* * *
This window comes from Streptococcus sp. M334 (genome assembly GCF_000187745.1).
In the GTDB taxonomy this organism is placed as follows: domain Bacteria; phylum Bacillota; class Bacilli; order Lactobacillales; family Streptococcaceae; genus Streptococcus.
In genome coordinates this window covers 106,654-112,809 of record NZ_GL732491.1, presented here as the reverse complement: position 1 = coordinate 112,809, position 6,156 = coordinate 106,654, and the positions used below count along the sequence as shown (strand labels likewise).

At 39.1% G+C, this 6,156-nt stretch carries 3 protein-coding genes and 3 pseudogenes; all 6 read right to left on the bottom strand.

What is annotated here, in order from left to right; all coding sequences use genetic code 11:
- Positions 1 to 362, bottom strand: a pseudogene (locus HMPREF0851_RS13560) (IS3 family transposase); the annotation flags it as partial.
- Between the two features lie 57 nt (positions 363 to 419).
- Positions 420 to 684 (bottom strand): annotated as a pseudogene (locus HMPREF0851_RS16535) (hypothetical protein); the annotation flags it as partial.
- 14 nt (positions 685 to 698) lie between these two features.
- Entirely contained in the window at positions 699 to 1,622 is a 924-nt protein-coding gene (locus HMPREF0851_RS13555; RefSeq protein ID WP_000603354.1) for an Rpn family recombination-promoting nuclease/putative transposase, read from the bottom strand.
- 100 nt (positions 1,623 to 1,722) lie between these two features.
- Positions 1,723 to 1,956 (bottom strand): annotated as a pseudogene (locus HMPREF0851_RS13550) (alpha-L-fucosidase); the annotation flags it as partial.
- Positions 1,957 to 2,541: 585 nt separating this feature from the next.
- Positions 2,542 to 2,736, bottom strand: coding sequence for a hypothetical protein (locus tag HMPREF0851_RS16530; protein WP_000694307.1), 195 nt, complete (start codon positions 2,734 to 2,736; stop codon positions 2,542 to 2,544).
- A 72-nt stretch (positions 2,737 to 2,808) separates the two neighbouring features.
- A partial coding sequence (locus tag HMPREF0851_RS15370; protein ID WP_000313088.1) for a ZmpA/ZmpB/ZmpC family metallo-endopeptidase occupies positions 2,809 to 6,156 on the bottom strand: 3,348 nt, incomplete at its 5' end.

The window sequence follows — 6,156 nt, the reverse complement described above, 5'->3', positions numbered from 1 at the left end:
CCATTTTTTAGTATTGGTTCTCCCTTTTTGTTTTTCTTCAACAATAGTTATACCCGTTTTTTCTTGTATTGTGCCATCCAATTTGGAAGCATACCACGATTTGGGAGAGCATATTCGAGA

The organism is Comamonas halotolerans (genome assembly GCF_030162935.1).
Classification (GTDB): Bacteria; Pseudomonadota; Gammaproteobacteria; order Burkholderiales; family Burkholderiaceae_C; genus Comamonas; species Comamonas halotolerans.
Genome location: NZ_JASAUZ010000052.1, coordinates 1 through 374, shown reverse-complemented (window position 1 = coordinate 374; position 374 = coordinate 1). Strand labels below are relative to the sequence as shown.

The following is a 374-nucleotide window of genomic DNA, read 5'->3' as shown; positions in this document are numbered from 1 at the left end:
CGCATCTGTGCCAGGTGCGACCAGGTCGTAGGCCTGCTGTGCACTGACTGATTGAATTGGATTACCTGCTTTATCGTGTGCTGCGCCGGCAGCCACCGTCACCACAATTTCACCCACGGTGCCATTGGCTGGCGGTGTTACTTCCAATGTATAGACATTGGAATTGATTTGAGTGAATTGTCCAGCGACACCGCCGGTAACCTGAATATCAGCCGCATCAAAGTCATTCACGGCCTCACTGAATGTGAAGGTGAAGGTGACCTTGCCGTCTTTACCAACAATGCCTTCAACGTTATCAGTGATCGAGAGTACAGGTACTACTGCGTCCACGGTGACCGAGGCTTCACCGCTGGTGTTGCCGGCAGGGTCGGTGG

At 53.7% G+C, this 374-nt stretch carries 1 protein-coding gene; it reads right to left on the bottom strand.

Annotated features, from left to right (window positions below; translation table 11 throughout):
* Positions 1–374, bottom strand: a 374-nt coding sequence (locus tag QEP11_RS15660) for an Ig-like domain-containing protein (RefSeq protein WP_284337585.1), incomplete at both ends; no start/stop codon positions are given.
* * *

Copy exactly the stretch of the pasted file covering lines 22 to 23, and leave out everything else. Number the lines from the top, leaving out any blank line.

The following is a 374-nucleotide window of genomic DNA, read 5'->3' as shown; positions in this document are numbered from 1 at the left end:
CGCATCTGTGCCAGGTGCGACCAGGTCGTAGGCCTGCTGTGCACTGACTGATTGAATTGGATTACCTGCTTTATCGTGTGCTGCGCCGGCAGCCACCGTCACCACAATTTCACCCACGGTGCCATTGGCTGGCGGTGTTACTTCCAATGTATAGACATTGGAATTGATTTGAGTGAATTGTCCAGCGACACCGCCGGTAACCTGAATATCAGCCGCATCAAAGTCATTCACGGCCTCACTGAATGTGAAGGTGAAGGTGACCTTGCCGTCTTTACCAACAATGCCTTCAACGTTATCAGTGATCGAGAGTACAGGTACTACTGCGTCCACGGTGACCGAGGCTTCACCGCTGGTGTTGCCGGCAGGGTCGGTGG